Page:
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Reviewed by:
  • Arab Modernism as World Cinema: The Films of Moumen Smihi by Peter Limbrick
  • Terri Ginsberg (bio)
Arab Modernism as World Cinema: The Films of Moumen Smihi by Peter Limbrick. University of California Press. 2020. 302 pages. $90.00 hardcover; $34.95 paper; also available in e-book.

Pressure has been placed on Arab film scholars to "delink" from Western and Eurocentric frames of intelligibility in the name of decolonial epistemologies. The ensuing debate is not new in academic circles, but it is undergoing a contemporary reconditioning as postcolonial states in the Middle East region turn to hybrid forms of nationalism fostered by neoliberal investment imperatives dominated by the Gulf states and Saudi Arabia in collaboration with the United States and Israel.1 The contemporary call to break with the West claims a different structural base than a similar call issued over thirty years ago by Egyptian political scientist Samir Amin, for whom "delinking" from the West was a revolutionary matter of transitioning from capitalism to socialism and carried no rejectionist position vis-à-vis European theory, in particular Marxism.2 For Amin, dismantling neocolonialism would require a radical internationalism, not today's reactionary isolationism whose interests lie in consolidating local and regional entities into competitive blocs within the global capitalist system. [End Page 214]

The importance of Peter Limbrick's Arab Modernism as World Cinema: The Films of Moumen Smihi becomes evident within this context. Limbrick focuses his text on the overlooked Moroccan independent filmmaker Moumen Smihi, whose entire cinematic oeuvre and artistic life stands as a counter to contemporary currents. Smihi was born in Tangier, attended a French lycée, and frequented local ciné-clubs before pursuing higher education and cinematic training in France. There he was exposed to existentialist philosophy and poststructuralist theory, including works by Jean-Paul Sartre, Jacques Lacan, and Roland Barthes, and to the revolutionary writings of Karl Marx. Smihi interpreted the significance of these works in the context of twentiethcentury Nahda (Arab Awakening) intellectuals such as Taha Hussein, considered by many the founder of Pharaonism, and Tawfiq al-Hakim, both giants of modern Egyptian literary culture, and in light of medieval philosophers of Islamic classical thought, such as the ninth-century theologian Al-Jahiz, who theorized evolution from the perspective of anti-sectarian rationalism, and the twelfth-century philosopher and novelist Ibn Tufayl, who argued for the interrelationship of religious and rational thought. Smihi went on to make films almost completely outside of the commercial structures and neocolonial state funding and distribution networks that continue to overdetermine the political aesthetics of Arab cinema. He has thus been able to formulate a cinematic intertext that integrates European modernist modalities—the neorealism of Roberto Rossellini, the ciné-ethnography of Jean Rouch, and the poetic realism of Pier Paolo Pasolini—while emphasizing their Arab influences and articulations. These include the Egyptian new realism of Salah Abu Seif and, especially, the literary arabesque.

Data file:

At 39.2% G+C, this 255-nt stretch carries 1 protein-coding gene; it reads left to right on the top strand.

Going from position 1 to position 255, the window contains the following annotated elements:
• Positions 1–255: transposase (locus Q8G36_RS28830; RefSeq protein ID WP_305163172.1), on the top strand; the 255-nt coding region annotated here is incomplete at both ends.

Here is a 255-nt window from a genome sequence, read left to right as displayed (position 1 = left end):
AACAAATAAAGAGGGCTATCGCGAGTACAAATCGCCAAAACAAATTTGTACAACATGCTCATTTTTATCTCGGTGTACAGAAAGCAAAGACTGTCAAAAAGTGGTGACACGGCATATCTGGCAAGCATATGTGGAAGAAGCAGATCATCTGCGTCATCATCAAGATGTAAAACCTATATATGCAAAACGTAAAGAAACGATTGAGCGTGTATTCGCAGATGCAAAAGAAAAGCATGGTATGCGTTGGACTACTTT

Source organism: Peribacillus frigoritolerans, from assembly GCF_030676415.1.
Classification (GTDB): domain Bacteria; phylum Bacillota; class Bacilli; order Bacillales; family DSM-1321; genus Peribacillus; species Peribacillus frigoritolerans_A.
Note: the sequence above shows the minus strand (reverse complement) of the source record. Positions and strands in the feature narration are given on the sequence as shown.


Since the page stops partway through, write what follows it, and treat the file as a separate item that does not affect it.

Through what amounts to a deconstruction of European modernism, Smihi's films enable what Limbrick calls a radicalization of Arab subjectivity: a renewed sense of Nahda founded upon an uncanny illumination of the proverbial Western civilizational narrative as it bypasses Islamic classicism and dissimulates its European scholastic appropriation—a tack now being followed on its obverse by the reactionary calls for delinking. Limbrick reading Smihi advances this "new Nahda" as against contemporary irredentism as a means of restoring European modernism to its historical moment—the intellectual legacy of Islamic rational philosophy. In turn, modernism and its profoundly transnational character are redeemed for Arab, not only Moroccan or Egyptian, cinema.

Smihi's deconstructionism appears most saliently at the formal register of his films. For Limbrick, Smihi's films reconfigure Alexandre Astruc's caméra-stylo for the purpose of reconciling modernist ciné-écriture with the Defeat-conscious realism famously advocated by Tunisian cinéaste Nouri Bouzid as a remedy to the Arab world's cultural colonization.3 Such reconciliation is facilitated by intellectual montage, noncausal digressions, and a cinematography that resists omniscience and moral absolutism, recalling both early Soviet filmmaking and a certain immanentism attributable to some forms of Islamic textuality—for example, those related to Sufism. In this [End Page 215] way, Smihi's...


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